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Article 50 author says it's perfectly possible Brexit will not happen

PM could revoke Article 50 if UK suffers a 'serious degree of economic damage' Lord Kerr says

Lord Ker, the former UK diplomat who wrote Article 50, has said it is "perfectly possible" Brexit will not happen.

He said the Prime Minister could revoke Article 50 if Britain began to suffer a "serious degree of economic damage".

Lord Kerr also said there is a one in three chance Brexit negotiations will end with no deal between the UK and the European Union, resulting in "serious economic disruption and a degree of legal chaos".

The former diplomat, who negotiated European deals for both Margaret Thatcher and John Major, made the comments as he considered a number of possible outcomes for the UK following the vote to leave in 2016.

He said it was "perfectly possible" Theresa May could revoke Article 50 if “we were beginning to suffer a degree of economic damage” by the end of 2018, Buzzfeed reports.

He also said there was around a 10 per cent chance panic over the Brexit vote and other populist movements in France and the Netherlands could encourage a reform within the EU, which could persuade the UK to remain.

One scenario "is that Europe has changed by 2019,” Lord Kerr said.

“Maybe President Le Pen is demanding a new European model, maybe Brussels is in full retreat, then we could declare victory and stay — but the probability of that is very, very low.”

During a lecture at Glasgow University, he told how he is "pretty confident" the UK's exit will not result in the break-up of the EU.

He warned that the financial negotiations about leaving would be "very nasty".

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Lord Kerr said: "Article 50 is not about trade, it is about divorce. It's about paying the bills, dividing the property. The money negotiation is going to be a very nasty negotiation."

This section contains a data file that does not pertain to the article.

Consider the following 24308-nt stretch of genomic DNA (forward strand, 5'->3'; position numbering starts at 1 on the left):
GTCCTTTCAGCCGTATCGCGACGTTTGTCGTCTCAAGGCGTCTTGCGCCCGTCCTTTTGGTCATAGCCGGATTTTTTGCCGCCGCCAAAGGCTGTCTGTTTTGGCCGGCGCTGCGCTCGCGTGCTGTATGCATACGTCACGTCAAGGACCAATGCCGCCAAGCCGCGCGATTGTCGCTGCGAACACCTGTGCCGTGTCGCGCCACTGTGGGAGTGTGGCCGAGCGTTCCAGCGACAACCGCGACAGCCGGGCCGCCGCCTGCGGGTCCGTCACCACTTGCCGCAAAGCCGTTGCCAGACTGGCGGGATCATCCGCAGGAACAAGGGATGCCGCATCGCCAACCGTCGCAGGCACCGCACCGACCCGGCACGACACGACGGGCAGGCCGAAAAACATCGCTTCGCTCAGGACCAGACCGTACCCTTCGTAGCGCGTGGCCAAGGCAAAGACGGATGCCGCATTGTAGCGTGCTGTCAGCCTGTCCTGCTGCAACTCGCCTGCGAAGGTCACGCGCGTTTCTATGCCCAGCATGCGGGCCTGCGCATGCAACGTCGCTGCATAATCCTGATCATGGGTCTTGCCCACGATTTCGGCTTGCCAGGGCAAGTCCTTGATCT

Going on to outline some of the possible outcomes from Brexit, Lord Kerr said there was about a 25 per cent probability the UK will leave Europe in 2019 with an agreed Article 50 financial settlement, a "substantive framework" setting out future relationships and a "degree of progress on the trade negotiations Mrs May says she want".

There is about the same chance the UK will leave in 2019 but with only a "thin framework and not much progress made on trade", he said.

Another scenario is that Brexit talks could go "into extra-time", with an extension agreed to the two-year period for Article 50 negotiations. Lord Kerr said: "The probability is very low, probably about 10 per cent."

Another outcome he mooted was "no deal at all" with Britain and the EU in a "deadlock on money" and forced to go to the courts to try to resolve the situation.

This would mean "we leave anyway", he said, adding: "As Article 50 says, if there is no agreement and no extension, the departing country departs.

"So, out we go into serious economic disruption and a degree of legal chaos."

He also warned that talks with the dozens of nations the EU has trade agreements with would not be able to take place until the Brexit process has been completed, telling the audience: "We can expect, I'm afraid, a decade of delay and disruption with investment, economic growth and employment lower than they would have been."

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